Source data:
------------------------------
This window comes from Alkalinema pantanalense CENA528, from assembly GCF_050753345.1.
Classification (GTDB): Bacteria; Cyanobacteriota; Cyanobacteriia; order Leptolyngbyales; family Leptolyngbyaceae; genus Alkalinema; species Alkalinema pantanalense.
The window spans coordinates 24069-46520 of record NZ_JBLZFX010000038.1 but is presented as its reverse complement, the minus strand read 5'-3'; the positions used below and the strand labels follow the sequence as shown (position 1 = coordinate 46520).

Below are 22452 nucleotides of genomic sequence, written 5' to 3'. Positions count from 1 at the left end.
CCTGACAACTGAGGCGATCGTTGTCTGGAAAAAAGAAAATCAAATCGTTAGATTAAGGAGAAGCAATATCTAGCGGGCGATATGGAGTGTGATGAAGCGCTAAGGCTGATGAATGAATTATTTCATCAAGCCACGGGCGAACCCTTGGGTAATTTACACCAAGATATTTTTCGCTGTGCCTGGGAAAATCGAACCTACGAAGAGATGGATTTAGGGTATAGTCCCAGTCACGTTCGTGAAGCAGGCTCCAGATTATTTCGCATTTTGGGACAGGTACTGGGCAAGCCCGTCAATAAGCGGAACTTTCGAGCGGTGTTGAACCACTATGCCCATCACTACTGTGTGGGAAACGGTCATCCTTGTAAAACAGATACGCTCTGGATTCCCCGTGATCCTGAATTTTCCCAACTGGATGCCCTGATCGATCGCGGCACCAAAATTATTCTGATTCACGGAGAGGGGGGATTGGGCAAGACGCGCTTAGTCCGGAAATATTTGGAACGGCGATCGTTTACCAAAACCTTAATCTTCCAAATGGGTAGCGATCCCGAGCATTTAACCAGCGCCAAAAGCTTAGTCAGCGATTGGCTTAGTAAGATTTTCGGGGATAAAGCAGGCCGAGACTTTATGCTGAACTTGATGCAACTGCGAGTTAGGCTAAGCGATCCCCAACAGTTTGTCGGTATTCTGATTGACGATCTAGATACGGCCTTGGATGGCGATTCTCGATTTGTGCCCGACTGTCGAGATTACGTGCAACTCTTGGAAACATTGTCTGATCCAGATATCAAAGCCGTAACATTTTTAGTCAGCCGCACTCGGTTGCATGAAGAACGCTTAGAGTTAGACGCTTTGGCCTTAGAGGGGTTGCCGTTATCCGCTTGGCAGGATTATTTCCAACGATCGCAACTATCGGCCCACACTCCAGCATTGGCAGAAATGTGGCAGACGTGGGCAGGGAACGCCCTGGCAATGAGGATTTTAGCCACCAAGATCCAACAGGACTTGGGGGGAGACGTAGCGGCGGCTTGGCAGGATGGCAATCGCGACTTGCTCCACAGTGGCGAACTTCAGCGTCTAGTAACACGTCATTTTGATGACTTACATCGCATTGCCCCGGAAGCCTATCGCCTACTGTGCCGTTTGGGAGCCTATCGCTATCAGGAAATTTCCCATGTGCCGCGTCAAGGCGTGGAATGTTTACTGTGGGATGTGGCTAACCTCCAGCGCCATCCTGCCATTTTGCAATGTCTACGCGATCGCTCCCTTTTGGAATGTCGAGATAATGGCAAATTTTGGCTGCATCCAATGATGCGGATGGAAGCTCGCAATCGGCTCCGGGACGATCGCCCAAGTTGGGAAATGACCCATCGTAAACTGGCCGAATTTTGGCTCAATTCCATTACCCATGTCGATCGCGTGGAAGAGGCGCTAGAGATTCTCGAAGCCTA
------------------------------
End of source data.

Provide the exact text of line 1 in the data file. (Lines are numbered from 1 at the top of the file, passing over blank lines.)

This window comes from Alkalinema pantanalense CENA528, from assembly GCF_050753345.1.